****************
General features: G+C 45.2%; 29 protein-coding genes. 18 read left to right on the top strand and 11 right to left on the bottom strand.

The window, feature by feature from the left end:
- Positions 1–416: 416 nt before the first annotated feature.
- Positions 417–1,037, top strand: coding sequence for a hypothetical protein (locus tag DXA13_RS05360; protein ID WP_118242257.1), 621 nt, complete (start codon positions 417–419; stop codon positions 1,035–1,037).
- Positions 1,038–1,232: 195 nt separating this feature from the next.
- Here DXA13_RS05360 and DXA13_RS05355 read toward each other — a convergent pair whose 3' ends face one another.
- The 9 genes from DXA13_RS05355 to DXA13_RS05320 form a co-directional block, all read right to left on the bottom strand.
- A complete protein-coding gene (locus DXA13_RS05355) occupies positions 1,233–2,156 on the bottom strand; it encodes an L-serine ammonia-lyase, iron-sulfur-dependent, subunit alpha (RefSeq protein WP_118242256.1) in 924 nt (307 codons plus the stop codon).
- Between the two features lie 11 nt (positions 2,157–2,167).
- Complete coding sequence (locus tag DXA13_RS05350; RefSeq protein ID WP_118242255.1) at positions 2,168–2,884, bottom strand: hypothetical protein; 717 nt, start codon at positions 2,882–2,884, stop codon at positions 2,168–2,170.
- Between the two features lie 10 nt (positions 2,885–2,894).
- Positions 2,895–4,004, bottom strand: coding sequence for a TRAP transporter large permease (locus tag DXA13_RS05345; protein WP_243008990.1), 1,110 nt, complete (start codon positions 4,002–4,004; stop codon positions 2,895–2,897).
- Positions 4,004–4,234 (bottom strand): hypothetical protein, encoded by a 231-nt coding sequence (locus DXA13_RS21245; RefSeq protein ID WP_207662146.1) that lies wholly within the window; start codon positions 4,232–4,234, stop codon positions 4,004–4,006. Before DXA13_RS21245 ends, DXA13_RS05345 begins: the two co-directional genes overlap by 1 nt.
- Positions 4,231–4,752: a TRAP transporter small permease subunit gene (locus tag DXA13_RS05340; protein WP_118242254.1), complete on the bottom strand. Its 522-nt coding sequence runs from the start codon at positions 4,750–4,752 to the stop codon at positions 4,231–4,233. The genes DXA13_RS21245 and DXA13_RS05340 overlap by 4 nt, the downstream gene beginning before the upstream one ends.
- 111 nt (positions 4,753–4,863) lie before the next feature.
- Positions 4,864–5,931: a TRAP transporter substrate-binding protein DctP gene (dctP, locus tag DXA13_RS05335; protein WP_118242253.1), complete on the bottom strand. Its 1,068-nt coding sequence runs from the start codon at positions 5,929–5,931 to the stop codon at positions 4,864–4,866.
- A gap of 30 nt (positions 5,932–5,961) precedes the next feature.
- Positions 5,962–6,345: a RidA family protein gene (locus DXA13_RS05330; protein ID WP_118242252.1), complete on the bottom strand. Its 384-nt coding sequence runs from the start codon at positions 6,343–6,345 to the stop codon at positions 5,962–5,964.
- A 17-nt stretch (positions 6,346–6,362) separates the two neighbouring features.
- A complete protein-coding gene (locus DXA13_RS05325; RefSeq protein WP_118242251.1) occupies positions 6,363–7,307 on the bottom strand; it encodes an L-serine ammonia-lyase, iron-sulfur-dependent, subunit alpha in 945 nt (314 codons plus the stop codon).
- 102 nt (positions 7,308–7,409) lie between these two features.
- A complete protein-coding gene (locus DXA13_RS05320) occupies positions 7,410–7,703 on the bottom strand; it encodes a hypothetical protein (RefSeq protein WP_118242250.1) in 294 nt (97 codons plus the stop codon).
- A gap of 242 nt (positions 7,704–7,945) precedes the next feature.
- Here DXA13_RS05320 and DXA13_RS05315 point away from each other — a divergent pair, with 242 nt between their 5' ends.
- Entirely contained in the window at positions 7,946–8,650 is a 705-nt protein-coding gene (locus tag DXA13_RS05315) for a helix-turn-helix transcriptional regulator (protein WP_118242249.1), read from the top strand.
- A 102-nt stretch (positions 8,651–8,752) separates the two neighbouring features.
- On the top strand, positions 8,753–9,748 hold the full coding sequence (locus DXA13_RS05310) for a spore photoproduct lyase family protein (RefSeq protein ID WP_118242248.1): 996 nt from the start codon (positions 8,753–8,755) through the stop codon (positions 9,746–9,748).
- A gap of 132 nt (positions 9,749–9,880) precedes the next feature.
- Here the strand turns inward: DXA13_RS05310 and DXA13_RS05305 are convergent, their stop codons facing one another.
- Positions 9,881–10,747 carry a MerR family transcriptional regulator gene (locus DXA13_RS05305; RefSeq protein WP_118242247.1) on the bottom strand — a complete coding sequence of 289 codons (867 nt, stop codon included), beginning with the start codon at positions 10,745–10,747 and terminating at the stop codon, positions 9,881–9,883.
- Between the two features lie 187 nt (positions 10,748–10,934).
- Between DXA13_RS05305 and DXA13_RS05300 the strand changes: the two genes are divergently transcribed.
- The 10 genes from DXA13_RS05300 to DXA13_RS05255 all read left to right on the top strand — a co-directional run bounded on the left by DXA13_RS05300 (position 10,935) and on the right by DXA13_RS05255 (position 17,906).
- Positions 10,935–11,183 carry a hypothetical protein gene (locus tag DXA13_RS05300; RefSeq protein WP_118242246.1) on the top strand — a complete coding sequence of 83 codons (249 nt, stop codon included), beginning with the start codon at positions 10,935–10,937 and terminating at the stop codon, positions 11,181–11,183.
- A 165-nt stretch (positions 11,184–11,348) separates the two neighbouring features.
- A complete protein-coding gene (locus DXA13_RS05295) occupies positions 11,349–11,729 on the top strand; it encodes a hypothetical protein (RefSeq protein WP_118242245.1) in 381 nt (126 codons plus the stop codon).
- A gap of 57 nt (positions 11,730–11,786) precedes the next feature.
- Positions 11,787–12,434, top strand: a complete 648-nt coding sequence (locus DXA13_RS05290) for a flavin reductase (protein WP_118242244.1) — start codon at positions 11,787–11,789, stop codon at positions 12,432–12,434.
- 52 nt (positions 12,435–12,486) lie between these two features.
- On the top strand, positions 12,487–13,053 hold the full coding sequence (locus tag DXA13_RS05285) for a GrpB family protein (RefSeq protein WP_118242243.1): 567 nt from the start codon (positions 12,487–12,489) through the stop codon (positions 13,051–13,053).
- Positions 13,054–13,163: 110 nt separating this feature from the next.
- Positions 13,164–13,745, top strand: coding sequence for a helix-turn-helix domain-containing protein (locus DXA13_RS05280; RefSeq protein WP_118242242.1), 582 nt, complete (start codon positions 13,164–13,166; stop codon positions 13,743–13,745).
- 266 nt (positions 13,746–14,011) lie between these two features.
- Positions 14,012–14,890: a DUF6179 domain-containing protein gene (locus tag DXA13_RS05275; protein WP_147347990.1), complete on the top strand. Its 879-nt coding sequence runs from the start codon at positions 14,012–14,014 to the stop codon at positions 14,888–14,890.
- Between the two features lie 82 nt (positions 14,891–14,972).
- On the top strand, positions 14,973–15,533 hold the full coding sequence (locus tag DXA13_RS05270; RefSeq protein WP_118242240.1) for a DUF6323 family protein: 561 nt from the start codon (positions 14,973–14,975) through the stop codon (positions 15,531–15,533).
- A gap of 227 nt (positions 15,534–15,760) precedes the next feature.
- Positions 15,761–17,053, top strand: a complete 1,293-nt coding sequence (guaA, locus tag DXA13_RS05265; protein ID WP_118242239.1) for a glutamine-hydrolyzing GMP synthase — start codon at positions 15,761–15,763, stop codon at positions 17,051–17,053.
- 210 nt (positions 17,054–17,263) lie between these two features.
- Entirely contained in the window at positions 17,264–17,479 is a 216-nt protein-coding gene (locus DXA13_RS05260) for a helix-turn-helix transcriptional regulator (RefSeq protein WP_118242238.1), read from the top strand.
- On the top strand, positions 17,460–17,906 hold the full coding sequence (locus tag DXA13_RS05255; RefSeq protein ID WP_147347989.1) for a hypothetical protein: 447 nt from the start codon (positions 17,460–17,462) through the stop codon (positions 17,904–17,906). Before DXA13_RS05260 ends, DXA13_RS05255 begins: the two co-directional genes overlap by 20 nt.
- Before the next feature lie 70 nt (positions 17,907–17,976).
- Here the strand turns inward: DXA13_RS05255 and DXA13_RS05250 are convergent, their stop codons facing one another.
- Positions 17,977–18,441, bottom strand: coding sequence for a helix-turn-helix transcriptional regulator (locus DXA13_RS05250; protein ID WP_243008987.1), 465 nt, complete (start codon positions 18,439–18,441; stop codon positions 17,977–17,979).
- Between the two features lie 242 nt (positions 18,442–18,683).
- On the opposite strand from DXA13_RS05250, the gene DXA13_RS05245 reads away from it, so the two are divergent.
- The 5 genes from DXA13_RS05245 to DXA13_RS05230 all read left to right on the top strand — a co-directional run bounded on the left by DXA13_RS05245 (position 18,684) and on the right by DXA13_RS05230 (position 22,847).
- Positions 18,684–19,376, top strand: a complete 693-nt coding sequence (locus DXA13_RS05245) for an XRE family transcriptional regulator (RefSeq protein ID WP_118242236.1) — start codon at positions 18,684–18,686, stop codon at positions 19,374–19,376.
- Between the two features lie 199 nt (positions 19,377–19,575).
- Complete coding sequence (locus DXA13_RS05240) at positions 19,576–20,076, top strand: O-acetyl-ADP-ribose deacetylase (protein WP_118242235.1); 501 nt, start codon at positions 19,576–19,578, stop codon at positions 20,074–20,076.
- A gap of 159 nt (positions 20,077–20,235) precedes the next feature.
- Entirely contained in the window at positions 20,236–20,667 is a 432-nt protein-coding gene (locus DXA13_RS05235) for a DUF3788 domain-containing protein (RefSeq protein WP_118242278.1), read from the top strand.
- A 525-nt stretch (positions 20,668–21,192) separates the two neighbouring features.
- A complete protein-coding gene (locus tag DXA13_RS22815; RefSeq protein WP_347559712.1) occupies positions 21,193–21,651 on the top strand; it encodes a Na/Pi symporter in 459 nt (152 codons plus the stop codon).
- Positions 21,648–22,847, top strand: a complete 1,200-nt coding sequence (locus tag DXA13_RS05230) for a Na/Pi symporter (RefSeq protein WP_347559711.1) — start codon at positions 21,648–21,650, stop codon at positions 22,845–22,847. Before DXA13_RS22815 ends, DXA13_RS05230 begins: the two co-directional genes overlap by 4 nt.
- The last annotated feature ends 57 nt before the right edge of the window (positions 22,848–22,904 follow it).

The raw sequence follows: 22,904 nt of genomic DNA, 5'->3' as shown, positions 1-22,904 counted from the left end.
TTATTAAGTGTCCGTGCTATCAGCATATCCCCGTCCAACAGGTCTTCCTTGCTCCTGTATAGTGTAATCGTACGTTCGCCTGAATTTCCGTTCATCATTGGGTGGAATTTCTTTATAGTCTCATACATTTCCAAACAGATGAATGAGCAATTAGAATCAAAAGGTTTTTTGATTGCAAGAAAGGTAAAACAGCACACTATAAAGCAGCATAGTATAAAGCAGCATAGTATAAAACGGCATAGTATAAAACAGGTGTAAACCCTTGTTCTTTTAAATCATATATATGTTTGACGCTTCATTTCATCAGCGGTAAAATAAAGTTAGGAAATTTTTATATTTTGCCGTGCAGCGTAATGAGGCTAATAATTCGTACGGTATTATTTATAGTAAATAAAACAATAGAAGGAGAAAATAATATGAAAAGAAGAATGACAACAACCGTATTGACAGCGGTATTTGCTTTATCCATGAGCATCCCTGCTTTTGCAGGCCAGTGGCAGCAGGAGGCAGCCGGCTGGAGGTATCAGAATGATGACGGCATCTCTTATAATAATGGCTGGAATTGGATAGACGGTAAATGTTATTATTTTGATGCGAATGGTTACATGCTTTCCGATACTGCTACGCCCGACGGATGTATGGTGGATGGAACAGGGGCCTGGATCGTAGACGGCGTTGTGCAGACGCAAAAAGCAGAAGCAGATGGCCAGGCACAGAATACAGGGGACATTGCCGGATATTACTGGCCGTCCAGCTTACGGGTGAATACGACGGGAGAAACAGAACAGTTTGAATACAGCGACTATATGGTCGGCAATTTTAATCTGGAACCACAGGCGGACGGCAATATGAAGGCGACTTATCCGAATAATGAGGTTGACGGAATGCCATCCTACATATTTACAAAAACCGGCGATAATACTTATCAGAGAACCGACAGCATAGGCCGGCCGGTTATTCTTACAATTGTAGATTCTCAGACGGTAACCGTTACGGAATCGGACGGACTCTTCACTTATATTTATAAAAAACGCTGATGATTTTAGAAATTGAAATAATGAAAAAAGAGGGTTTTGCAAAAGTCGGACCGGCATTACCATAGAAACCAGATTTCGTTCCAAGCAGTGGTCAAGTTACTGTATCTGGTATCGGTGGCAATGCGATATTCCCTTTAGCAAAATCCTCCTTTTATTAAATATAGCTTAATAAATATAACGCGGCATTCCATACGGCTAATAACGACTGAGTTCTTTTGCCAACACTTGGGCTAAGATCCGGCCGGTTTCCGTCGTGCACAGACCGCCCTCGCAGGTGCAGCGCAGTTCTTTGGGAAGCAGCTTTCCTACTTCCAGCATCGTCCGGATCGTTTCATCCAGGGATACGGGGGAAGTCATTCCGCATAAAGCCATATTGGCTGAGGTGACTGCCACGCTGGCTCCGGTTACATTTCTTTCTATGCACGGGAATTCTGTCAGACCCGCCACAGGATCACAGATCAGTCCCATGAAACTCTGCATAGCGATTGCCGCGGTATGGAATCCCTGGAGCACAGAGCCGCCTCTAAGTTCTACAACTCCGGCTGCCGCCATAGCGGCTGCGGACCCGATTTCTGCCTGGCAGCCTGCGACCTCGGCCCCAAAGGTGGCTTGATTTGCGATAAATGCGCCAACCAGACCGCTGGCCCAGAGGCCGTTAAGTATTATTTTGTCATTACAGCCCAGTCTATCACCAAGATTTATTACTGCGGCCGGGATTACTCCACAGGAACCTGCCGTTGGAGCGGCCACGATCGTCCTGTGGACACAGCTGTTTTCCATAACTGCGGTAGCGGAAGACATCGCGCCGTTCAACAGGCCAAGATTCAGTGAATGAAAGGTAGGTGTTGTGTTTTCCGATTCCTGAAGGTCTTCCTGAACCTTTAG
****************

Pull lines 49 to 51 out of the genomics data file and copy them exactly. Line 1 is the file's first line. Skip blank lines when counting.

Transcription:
- 210 nt (positions 17,054–17,263) lie between these two features.
- Entirely contained in the window at positions 17,264–17,479 is a 216-nt protein-coding gene (locus DXA13_RS05260) for a helix-turn-helix transcriptional regulator (RefSeq protein WP_118242238.1), read from the top strand.
- On the top strand, positions 17,460–17,906 hold the full coding sequence (locus tag DXA13_RS05255; RefSeq protein ID WP_147347989.1) for a hypothetical protein: 447 nt from the start codon (positions 17,460–17,462) through the stop codon (positions 17,904–17,906). Before DXA13_RS05260 ends, DXA13_RS05255 begins: the two co-directional genes overlap by 20 nt.